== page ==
"[T]he principle that jurors may not be coerced into surrendering views conscientiously held is so clear as to require no elaboration."*fn1 Claiming that such coercion is manifest on the record before us, appellant argues that he is entitled to a new trial. The parties disagree about what evidence of coercion we may consider in evaluating appellant‟s claim-specifically, whether it is proper to rely on the jurors‟ post-verdict statements that they actually felt coerced. We agree with the government (as did the trial judge himself, upon reflection) that those statements must be disregarded because they purported to reveal the effect of the judge‟s instruction on the jurors‟ votes and their thought processes concerning the verdict.
Appellant argues that, even ignoring what the jurors said, we should recognize that the judge‟s response to the third jury note was impermissibly coercive, amounting to a clear message that "he believed that the case was capable of resolution and thus that [the jurors] had to come up with a unanimous verdict and would be deliberating indefinitely until they did so."*fn2 The government disagrees, arguing that "there was "no hint of coercion‟" in the judge‟s instruction, which "equated to nothing more than a direction to continue deliberating."*fn3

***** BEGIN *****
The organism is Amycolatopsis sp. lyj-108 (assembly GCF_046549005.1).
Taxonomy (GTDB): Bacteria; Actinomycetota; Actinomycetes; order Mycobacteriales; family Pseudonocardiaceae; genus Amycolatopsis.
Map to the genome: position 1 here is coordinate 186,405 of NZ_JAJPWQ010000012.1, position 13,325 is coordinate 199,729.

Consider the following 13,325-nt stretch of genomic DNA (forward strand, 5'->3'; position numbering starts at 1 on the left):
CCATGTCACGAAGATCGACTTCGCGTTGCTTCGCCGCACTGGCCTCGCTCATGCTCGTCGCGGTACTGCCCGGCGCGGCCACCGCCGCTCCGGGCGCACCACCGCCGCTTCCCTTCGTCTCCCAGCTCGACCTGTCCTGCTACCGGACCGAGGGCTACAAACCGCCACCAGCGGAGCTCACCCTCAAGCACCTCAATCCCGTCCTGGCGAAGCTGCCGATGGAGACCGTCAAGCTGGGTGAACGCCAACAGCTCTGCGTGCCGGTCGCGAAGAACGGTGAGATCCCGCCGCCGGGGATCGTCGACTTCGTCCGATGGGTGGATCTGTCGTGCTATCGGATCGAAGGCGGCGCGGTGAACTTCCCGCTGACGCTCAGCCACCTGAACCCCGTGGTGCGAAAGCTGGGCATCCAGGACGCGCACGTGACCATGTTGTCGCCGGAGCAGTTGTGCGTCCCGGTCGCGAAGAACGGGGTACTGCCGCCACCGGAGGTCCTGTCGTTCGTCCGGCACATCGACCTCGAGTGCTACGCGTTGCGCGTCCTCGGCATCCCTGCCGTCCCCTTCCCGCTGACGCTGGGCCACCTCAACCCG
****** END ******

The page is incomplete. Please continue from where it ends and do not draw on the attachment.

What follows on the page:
We conclude, without relying on the post-verdict statements of the jurors, that the judge‟s response to the third jury note was indeed impermissibly coercive and that appellant therefore must be granted a new trial.
Appellant was indicted for first-degree premeditated murder while armed, possessing a firearm during a crime of violence, and carrying a pistol without a license. The charges related to the shooting of Lamont Watkins sometime after midnight on August 7, 2005. Trial commenced on February 19, 2009. The presentation of evidence lasted just two and a half days and was not complicated.
The government presented no physical evidence linking appellant to the shooting; its case turned on the disputed credibility of the prosecution witnesses-especially that of the only professed eyewitness to the shooting, James Morrison.